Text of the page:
Discounting Is Dangerous
Discounting eats away profit margins!
Negotiating a discount focuses the customer’s attention on your price. If your only competitive advantage is price you are in trouble because price can always be matched by a competitor. The focus should be on the benefits of the product to the customer that make the price, if not irrelevant, then at least not the primary influencer of the decision to buy.
Discounting can affect the customer’s perception of the value of your product – the ‘you get what you pay for’ syndrome. The less they pay, quite likely the less they will value it.
Discounting may affect the quality of your service. If you have offered a discount and realise your profit margin is going to be slim if you do the job to your usual standard then there’s the temptation to cut corners. That compromises the quality of your work and if it results in customer complaints it eats into your margins even further. Poor work gets talked about and you risk your reputation and the referred business that can come out of being known for quality.
Discounting can result in reduced demand. Customers might see the opportunity to buy at a discount as an opportunity to really stock up on the item and that can decrease their need to buy for some time into the future. Altered buying patterns can effect sales predictions and cash flow forecasts.
Discounting increases work hours. In effect, discounting means lower income per hour, so to maintain your profit level you are going to need to put in extra hours to compensate for the narrower margins on your sales.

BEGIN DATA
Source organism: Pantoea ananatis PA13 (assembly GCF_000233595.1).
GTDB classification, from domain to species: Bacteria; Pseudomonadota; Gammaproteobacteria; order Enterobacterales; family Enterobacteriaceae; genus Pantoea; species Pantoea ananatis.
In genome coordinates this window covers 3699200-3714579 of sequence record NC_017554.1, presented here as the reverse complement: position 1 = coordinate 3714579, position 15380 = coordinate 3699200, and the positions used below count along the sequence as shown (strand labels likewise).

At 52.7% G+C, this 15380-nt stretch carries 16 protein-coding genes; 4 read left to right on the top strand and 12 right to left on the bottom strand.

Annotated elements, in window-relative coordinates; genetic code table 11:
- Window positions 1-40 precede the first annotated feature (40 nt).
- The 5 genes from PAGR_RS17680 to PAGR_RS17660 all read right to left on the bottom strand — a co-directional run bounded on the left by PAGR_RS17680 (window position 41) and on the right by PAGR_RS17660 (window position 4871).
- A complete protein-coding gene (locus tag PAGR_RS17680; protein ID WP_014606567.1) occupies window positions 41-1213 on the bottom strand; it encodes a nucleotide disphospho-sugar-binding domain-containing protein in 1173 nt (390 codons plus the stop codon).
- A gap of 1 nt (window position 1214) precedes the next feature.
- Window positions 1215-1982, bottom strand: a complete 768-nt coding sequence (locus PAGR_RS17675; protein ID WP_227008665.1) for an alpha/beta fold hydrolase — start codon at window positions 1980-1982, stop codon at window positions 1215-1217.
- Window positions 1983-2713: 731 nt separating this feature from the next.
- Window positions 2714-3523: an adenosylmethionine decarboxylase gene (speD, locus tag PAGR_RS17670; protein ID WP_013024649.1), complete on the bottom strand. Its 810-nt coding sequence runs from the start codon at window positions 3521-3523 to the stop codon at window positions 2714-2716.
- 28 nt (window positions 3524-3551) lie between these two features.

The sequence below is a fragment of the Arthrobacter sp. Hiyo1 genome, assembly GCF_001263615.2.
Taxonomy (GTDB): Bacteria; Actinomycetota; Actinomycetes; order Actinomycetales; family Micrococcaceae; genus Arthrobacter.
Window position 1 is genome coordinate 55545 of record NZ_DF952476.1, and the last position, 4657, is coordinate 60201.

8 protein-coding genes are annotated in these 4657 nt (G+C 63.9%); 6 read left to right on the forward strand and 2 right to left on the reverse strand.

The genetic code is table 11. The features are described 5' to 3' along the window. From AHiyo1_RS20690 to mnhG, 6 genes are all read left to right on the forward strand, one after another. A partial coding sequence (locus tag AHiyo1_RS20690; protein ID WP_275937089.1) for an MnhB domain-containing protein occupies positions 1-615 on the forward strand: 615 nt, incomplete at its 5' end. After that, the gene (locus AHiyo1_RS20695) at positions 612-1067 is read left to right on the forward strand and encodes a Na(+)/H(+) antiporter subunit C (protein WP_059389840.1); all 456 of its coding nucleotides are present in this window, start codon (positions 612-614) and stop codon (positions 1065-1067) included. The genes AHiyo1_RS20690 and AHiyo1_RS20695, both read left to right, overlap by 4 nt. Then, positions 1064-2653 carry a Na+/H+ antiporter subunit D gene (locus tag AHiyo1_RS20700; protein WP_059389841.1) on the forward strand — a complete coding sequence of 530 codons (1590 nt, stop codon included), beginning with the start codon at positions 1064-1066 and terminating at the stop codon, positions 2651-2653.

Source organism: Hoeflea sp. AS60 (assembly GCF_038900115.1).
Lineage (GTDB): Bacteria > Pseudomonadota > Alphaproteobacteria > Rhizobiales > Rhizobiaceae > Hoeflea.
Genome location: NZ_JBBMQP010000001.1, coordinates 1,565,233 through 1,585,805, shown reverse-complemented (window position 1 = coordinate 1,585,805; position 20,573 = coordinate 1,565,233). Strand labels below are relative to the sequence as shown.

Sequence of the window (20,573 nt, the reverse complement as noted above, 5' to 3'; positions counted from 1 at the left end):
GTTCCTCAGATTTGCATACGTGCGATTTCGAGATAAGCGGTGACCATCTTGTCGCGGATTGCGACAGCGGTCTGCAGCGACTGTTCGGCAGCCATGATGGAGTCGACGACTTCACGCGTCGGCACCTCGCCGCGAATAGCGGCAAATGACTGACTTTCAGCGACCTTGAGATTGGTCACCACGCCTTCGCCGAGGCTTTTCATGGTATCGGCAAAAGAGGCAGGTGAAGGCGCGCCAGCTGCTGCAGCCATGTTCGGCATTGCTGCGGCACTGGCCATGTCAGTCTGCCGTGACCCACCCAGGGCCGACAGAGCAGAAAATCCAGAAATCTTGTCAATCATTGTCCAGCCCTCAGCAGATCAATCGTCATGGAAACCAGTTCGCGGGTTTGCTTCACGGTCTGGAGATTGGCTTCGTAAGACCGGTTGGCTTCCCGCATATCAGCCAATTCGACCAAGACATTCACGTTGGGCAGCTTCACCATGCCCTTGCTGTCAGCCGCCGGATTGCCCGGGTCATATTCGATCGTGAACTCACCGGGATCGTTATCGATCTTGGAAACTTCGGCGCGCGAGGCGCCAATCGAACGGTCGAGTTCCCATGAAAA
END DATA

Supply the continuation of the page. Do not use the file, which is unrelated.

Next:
Customers can gouge you. Word of discount deals gets spread around and if you did it for one customer what is your justification for refusing it to the next one who tells you they ‘know you did it for Person X’?
Discounting can be addictive. To make a sale it’s easy to fall into the habit of offering a discount as a first resort instead of as the last. It’s possible to win custom by offering to negotiate on things like after sales service, a longer guarantee period or an added accessory rather than resort to a discount offer. Some of these may never turn into an extra cost to you but are valuable to the customer and may be preferable to a discount in their eyes. Before you discount, stop and think: is this the only way I can give value?
Guessing wrong. If you make up your discount offers on the spur-of-the-moment you are going to guess wrong. It’s very easy to underestimate costs and end up out of pocket. Discounts, if offered at all, need to be based on an itemised costing of the job and include a buffer for any extras incurred should things not go as smoothly as expected.
Discounting starts price wars. The company that usually wins is the one with the biggest balance sheet—the one who can afford to hold out the longest. That’s a dangerous game to play.
Unfortunately, discounting as a business practice has become so entrenched because of its supposed ability to win sales that it is difficult to break the habit. But think about how many times offering a discount has actually been an investment that paid off in the long run.
Of course, there are some valid business reasons to discount, such as liquidating obsolete or seasonal stock or to meet cash flow requirements. But smaller businesses should have carefully calculated strategies for discounting so it’s not done thoughtlessly with a disregard for margins or retaliatory action by irate competitors. If you want to follow best practice then develop a price policy that includes your discount deals and the exact amounts to be offered in each circumstance and stick to it. Base it on an understanding of the real costs of production and your profit margins. If you employ salespeople, make sure they know about it and stick to it as well.
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